1. According to the Accounting Standards Codification (ASC) Topic 715 (ASC 715), Compensation-Retirement Benefits, the Reserve Banks recognized a $686.5 million reduction in equity related to the priced services' benefit plans through 2021. Including this reduction in equity, which represents a decline in economic value, results in cost recovery of 94.3 percent for the 10-year period. For details on how implementing ASC 715 affected the pro forma financial statements, refer to note 3 to the pro forma financial statements at the end of this section. Return to text
Commercial Check-Collection Service
The commercial check-collection service provides a suite of electronic and paper processing options for forward and return collections.
In 2021, the Reserve Banks recovered 103.2 percent of the total costs of their commercial check-collection service, including the related private-sector adjustment factor (PSAF) (see box 5.1). The Reserve Banks' operating expenses and imputed costs totaled $105.4 million. Revenue from operations totaled $109.9 million, resulting in a net income of $4.5 million. Reserve Banks handled 3.7 billion checks in 2021, a decrease of 2.9 percent from 2020 (see table 5.1). The average daily value of checks collected by the Reserve Banks in 2021 was approximately $34.8 billion, an increase of 13 percent from the previous year. However, the Reserve Banks' check volumes are expected to decline because of substitution away from checks to other payment instruments.
Table 5.1. Activity in Federal Reserve priced services, 2019–21
Thousands of items, except as noted
|Fedwire funds transfer||204,491||184,010||172,435||11||10|
Note: Activity in commercial check is the total number of commercial checks collected, including processed and fine-sort items; in commercial ACH, the total number of commercial items processed; in Fedwire funds transfer and securities transfer, the number of transactions originated online and offline; and in national settlement, the number of settlement entries processed.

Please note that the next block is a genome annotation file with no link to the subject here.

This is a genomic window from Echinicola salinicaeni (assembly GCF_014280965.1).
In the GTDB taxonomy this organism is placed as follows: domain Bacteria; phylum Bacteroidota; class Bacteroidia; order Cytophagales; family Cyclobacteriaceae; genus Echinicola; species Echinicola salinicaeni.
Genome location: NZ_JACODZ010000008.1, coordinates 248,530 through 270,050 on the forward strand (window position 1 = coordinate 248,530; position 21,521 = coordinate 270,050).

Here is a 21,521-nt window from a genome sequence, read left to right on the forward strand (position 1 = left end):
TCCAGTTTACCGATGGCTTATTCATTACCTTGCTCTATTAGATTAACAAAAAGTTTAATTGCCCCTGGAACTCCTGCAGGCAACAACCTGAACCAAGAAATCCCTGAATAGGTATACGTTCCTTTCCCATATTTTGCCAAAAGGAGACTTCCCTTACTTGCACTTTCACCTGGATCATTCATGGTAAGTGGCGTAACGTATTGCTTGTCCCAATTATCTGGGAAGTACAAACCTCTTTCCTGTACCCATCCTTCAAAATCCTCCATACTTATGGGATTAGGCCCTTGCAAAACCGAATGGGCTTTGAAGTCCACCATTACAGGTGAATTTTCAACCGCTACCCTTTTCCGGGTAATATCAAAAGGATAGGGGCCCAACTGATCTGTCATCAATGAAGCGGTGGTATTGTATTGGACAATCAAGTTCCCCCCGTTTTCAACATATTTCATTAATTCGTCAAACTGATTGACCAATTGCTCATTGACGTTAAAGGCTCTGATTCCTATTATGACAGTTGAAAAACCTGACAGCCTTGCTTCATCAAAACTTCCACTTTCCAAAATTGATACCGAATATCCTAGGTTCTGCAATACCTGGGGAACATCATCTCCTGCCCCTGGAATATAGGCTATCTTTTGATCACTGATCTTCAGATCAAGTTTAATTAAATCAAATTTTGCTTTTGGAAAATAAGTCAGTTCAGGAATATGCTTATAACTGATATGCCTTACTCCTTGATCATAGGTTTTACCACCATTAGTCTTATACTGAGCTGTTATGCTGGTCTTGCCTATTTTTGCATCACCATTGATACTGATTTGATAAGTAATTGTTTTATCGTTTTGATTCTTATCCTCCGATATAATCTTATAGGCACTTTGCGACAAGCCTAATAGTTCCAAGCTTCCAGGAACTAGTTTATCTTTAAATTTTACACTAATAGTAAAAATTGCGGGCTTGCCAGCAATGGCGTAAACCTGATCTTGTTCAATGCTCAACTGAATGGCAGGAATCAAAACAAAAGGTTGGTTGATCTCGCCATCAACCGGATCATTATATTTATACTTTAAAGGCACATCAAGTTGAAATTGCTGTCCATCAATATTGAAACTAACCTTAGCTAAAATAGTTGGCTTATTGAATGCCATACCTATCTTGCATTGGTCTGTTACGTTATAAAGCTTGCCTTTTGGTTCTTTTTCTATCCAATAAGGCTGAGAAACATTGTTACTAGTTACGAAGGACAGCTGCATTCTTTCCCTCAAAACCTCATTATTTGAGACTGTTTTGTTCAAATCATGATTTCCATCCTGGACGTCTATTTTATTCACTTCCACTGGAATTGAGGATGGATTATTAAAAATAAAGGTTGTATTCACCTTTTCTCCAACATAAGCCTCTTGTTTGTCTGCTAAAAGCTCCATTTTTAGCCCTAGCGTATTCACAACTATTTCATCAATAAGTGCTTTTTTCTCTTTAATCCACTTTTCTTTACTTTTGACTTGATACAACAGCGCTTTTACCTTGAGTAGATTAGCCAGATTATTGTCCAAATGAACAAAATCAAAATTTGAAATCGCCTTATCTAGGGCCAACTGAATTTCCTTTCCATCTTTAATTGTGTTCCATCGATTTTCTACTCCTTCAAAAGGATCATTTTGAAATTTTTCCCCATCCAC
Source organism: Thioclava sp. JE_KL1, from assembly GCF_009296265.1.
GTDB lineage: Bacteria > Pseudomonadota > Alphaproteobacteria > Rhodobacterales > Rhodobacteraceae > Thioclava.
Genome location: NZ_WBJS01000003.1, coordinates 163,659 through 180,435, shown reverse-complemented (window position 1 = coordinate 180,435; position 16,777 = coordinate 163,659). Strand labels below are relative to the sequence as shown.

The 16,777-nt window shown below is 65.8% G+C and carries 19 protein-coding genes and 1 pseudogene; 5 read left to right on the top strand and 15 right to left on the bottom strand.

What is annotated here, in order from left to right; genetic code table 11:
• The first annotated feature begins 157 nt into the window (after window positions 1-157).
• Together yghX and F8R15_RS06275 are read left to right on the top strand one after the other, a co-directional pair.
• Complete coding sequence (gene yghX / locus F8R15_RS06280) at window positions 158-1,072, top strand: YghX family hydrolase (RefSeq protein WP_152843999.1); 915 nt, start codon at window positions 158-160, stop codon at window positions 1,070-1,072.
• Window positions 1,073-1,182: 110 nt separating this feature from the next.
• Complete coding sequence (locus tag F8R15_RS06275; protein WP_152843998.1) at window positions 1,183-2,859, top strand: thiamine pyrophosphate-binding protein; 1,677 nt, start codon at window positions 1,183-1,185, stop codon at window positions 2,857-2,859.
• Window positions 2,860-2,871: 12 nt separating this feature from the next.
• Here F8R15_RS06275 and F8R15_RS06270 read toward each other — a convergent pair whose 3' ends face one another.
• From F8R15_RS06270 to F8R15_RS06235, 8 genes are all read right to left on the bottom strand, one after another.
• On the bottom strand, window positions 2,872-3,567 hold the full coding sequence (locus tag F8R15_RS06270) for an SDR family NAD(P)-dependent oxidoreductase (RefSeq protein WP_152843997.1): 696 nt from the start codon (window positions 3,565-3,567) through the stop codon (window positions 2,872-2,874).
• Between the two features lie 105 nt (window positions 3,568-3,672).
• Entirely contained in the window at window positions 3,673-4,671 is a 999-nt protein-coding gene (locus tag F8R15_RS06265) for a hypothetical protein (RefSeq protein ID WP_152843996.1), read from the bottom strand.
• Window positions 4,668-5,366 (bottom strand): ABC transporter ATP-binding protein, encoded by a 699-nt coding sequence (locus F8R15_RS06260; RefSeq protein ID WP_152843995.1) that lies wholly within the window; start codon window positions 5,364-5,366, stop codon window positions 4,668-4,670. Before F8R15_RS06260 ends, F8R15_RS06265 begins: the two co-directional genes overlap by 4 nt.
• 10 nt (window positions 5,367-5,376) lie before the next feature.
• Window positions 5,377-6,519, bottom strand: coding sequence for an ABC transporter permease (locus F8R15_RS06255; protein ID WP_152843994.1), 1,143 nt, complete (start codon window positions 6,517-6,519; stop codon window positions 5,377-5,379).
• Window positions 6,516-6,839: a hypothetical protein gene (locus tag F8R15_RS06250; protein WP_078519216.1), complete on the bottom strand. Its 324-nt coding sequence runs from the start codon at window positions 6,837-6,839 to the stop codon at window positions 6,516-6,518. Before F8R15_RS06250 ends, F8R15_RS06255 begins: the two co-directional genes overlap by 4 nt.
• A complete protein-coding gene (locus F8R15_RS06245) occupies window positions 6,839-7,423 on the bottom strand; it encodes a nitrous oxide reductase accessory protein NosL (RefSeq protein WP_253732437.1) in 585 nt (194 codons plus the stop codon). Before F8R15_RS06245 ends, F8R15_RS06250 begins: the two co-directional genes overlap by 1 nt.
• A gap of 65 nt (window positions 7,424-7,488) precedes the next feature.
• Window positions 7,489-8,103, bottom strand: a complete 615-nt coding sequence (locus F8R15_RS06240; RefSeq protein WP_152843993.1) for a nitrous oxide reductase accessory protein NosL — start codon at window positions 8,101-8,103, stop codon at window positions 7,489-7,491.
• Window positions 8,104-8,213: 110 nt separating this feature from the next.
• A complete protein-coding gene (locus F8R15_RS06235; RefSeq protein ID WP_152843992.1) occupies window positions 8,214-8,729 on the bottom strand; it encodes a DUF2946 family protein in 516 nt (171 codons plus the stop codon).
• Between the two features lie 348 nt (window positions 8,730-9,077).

Commercial Automated Clearinghouse Service
The commercial ACH service provides domestic and cross-border batched payment options for same-day and next-day settlement, enabling depository institutions and their customers to process large volumes of payments through electronic batch processes.
In 2021, the Reserve Banks recovered 98.0 percent of the total costs of their commercial ACH services, including the related PSAF. The Reserve Banks' operating expenses and imputed costs totaled $167.4 million. Revenue from operations totaled $165.7 million, resulting in a net loss of $1.7 million. The FedACH® Service did not achieve full cost recovery because of continued technology modernization and resiliency initiatives. The Reserve Banks continue to invest in platform capabilities and resiliency initiatives as part of a broader enhancement strategy. The Reserve Banks processed 17.9 billion commercial ACH transactions in 2021, an increase of 8.1 percent from 2020 (see table 5.1). The average daily value of FedACH transfers in 2021 was approximately $146.8 billion, an increase of 20.0 percent from the previous year.
The FedNow Service is a new interbank 24x7x365 real-time gross settlement service being developed by the Federal Reserve to enable depository institutions across the United States to provide services that support the growing need for instant payments in this country. It is intended to be a flexible, neutral platform that will support a broad variety of instant payments and allow depository institutions and their service providers to offer value-added services to their customers, ultimately enhancing competition in the market for payment services. Development of the FedNow Service is a high priority of the Federal Reserve and will be available to eligible financial institutions in 2023.
Development of the service is progressing, with several key milestones reached within the past year: publication of message specifications; implementation of a pilot program with more than 100 participants to support the development, testing, and adoption of the service; and publication of a proposed set of comprehensive rules that will govern the service. In January 2022, the Federal Reserve announced the pricing approach and transaction value limit for the service. All of these milestones are important steps that allow depository institutions and service providers to make preparations to support the FedNow Service's instant payments.
Fedwire Funds and National Settlement Services
In 2021, the Reserve Banks recovered 98.6 percent of their costs of the Fedwire Funds and National Settlement Service, including the related PSAF. The Fedwire Securities Service did not achieve full cost recovery because of the timing of a strategic transition to more accurately allocate the costs of providing the service. Revenue from operations totaled $152.7 million, resulting in a net loss of $0.7 million. The Reserve Banks' operating expenses and imputed costs totaled $153.4 million in 2021.